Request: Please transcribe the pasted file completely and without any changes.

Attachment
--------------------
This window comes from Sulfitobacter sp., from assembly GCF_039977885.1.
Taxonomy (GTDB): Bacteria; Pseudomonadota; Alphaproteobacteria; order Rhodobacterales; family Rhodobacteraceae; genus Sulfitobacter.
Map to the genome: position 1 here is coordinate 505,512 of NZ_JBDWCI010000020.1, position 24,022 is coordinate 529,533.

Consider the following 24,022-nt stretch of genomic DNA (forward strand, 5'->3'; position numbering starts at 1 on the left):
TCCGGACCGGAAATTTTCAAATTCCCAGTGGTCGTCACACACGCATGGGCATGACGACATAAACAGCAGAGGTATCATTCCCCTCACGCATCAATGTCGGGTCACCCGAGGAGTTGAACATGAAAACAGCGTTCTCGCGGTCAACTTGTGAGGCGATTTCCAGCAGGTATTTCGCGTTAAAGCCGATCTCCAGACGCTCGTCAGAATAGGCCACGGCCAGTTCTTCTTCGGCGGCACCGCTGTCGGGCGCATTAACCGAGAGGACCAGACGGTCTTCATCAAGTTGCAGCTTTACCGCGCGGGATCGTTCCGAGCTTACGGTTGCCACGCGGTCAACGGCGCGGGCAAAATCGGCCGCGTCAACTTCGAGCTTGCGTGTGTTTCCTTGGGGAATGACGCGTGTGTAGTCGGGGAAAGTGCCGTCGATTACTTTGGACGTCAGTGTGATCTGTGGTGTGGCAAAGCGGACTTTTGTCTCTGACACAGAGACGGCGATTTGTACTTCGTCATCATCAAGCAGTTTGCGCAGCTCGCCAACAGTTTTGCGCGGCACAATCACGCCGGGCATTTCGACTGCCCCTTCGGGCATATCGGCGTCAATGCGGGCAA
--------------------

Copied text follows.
This window comes from Sulfitobacter sp., from assembly GCF_039977885.1.
Taxonomy (GTDB): Bacteria; Pseudomonadota; Alphaproteobacteria; order Rhodobacterales; family Rhodobacteraceae; genus Sulfitobacter.
Map to the genome: position 1 here is coordinate 505,512 of NZ_JBDWCI010000020.1, position 24,022 is coordinate 529,533.

Consider the following 24,022-nt stretch of genomic DNA (forward strand, 5'->3'; position numbering starts at 1 on the left):
TCCGGACCGGAAATTTTCAAATTCCCAGTGGTCGTCACACACGCATGGGCATGACGACATAAACAGCAGAGGTATCATTCCCCTCACGCATCAATGTCGGGTCACCCGAGGAGTTGAACATGAAAACAGCGTTCTCGCGGTCAACTTGTGAGGCGATTTCCAGCAGGTATTTCGCGTTAAAGCCGATCTCCAGACGCTCGTCAGAATAGGCCACGGCCAGTTCTTCTTCGGCGGCACCGCTGTCGGGCGCATTAACCGAGAGGACCAGACGGTCTTCATCAAGTTGCAGCTTTACCGCGCGGGATCGTTCCGAGCTTACGGTTGCCACGCGGTCAACGGCGCGGGCAAAATCGGCCGCGTCAACTTCGAGCTTGCGTGTGTTTCCTTGGGGAATGACGCGTGTGTAGTCGGGGAAAGTGCCGTCGATTACTTTGGACGTCAGTGTGATCTGTGGTGTGGCAAAGCGGACTTTTGTCTCTGACACAGAGACGGCGATTTGTACTTCGTCATCATCAAGCAGTTTGCGCAGCTCGCCAACAGTTTTGCGCGGCACAATCACGCCGGGCATTTCGACTGCCCCTTCGGGCATATCGGCGTCAATGCGGGCAA